Abinader Has a Chance to Cement the Dominican Republic’s Economic Success

Abinader Has a Chance to Cement the Dominican Republic’s Economic Success
Dominican President Luis Abinader waves to supporters alongside his wife, Raquel Arbaje, and Vice President Raquel Peña in Santo Domingo, May 19, 2024 (AP photo by Matias Delacroix).

Despite pristine natural beauty, rich history and persistent allure, much of the Caribbean region has navigated choppy economic waters and endured stormy political conditions over many years.

The region’s largest island, Cuba, remains embroiled in a deep economic crisis characterized by shortages of basic staples and intermittent public services. Although the Puerto Rican economy is expected to grow moderately during 2024, this comes after more than a decade of economic decline. Meanwhile, Haiti’s political, security and economic crises show no signs of abating.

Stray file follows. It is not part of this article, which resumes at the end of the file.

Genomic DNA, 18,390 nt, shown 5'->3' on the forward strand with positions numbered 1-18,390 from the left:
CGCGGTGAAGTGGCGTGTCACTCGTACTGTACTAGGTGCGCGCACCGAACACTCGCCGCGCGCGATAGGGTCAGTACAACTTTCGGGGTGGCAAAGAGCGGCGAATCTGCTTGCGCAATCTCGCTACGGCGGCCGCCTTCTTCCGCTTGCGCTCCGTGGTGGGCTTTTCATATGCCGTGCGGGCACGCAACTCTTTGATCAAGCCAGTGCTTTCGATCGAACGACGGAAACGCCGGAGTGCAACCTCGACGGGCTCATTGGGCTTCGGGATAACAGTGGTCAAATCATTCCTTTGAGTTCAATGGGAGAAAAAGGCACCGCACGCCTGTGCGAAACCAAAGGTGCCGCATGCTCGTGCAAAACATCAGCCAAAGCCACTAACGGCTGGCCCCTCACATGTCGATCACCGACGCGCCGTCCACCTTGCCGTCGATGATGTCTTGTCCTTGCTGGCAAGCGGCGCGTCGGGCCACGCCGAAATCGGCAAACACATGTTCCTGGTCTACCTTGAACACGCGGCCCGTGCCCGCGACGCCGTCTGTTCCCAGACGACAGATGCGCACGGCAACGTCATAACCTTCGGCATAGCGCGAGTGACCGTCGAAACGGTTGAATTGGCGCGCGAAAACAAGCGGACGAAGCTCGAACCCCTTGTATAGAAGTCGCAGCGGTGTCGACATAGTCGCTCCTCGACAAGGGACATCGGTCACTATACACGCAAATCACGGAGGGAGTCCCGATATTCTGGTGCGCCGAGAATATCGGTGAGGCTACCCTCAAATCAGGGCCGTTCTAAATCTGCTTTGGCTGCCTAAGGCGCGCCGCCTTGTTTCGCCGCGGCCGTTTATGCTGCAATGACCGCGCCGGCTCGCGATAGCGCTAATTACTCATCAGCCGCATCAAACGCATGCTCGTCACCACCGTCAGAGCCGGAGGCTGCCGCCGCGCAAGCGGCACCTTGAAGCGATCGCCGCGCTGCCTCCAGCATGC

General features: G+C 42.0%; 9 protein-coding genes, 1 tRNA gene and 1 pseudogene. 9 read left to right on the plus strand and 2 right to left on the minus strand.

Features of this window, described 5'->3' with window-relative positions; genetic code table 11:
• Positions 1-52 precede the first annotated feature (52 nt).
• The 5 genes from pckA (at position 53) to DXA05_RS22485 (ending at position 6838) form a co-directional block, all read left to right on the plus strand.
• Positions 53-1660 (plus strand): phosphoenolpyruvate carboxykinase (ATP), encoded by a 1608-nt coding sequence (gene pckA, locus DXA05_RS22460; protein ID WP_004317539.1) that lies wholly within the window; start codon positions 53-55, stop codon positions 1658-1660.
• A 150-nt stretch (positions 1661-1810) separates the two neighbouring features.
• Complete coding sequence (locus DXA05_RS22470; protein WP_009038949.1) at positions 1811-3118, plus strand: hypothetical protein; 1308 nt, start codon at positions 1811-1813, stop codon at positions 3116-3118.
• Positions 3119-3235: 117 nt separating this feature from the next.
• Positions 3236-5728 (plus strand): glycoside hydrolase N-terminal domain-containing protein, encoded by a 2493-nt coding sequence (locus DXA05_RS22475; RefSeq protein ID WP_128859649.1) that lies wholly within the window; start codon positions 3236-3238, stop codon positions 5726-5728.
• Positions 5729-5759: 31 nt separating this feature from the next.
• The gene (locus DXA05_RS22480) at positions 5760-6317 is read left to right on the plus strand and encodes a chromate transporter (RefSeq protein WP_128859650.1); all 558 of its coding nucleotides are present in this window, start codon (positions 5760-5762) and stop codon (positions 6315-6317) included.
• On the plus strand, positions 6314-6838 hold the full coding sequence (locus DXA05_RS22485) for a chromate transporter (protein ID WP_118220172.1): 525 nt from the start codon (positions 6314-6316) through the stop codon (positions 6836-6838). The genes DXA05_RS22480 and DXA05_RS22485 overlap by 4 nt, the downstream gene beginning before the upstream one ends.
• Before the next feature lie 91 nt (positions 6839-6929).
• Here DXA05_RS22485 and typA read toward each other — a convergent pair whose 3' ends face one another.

Amid these turbulent conditions, the Dominican Republic has quietly become not only the Caribbean’s stellar performer but also one of Latin America’s overlooked success stories, achieving political stability and sturdy economic growth for the past two decades—a major milestone in a region characterized by dramatic political U-turns and boom and bust economic cycles. While the recent past is certainly laudable, continued success is by no means ensured and newly reelected president Luis Abinader will need to implement key changes and policy reforms to keep his country on a development path and evade the middle-income trap that has ensnared many Latin American countries.

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